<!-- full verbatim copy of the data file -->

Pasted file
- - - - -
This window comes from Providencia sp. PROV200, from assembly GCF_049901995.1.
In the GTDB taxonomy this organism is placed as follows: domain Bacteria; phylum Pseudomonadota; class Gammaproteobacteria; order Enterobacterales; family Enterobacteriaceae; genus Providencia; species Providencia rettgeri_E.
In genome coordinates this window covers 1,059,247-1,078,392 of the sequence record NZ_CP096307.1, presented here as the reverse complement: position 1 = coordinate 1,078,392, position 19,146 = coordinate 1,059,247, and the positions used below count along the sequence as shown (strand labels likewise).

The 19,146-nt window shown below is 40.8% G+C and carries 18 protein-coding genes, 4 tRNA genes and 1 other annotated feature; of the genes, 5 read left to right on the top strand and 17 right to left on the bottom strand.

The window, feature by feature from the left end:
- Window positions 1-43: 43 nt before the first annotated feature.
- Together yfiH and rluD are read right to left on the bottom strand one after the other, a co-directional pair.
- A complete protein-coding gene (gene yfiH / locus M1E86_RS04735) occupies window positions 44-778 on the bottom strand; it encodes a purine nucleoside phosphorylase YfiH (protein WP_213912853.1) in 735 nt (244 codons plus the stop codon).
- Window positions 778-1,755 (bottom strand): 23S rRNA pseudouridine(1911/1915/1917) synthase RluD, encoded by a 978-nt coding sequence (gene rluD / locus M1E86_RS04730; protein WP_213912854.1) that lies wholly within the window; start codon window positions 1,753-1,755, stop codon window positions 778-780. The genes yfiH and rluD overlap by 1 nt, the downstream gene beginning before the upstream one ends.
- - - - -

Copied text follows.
This window comes from Providencia sp. PROV200, from assembly GCF_049901995.1.
In the GTDB taxonomy this organism is placed as follows: domain Bacteria; phylum Pseudomonadota; class Gammaproteobacteria; order Enterobacterales; family Enterobacteriaceae; genus Providencia; species Providencia rettgeri_E.
In genome coordinates this window covers 1,059,247-1,078,392 of the sequence record NZ_CP096307.1, presented here as the reverse complement: position 1 = coordinate 1,078,392, position 19,146 = coordinate 1,059,247, and the positions used below count along the sequence as shown (strand labels likewise).

The 19,146-nt window shown below is 40.8% G+C and carries 18 protein-coding genes, 4 tRNA genes and 1 other annotated feature; of the genes, 5 read left to right on the top strand and 17 right to left on the bottom strand.

The window, feature by feature from the left end:
- Window positions 1-43: 43 nt before the first annotated feature.
- Together yfiH and rluD are read right to left on the bottom strand one after the other, a co-directional pair.
- A complete protein-coding gene (gene yfiH / locus M1E86_RS04735) occupies window positions 44-778 on the bottom strand; it encodes a purine nucleoside phosphorylase YfiH (protein WP_213912853.1) in 735 nt (244 codons plus the stop codon).
- Window positions 778-1,755 (bottom strand): 23S rRNA pseudouridine(1911/1915/1917) synthase RluD, encoded by a 978-nt coding sequence (gene rluD / locus M1E86_RS04730; protein WP_213912854.1) that lies wholly within the window; start codon window positions 1,753-1,755, stop codon window positions 778-780. The genes yfiH and rluD overlap by 1 nt, the downstream gene beginning before the upstream one ends.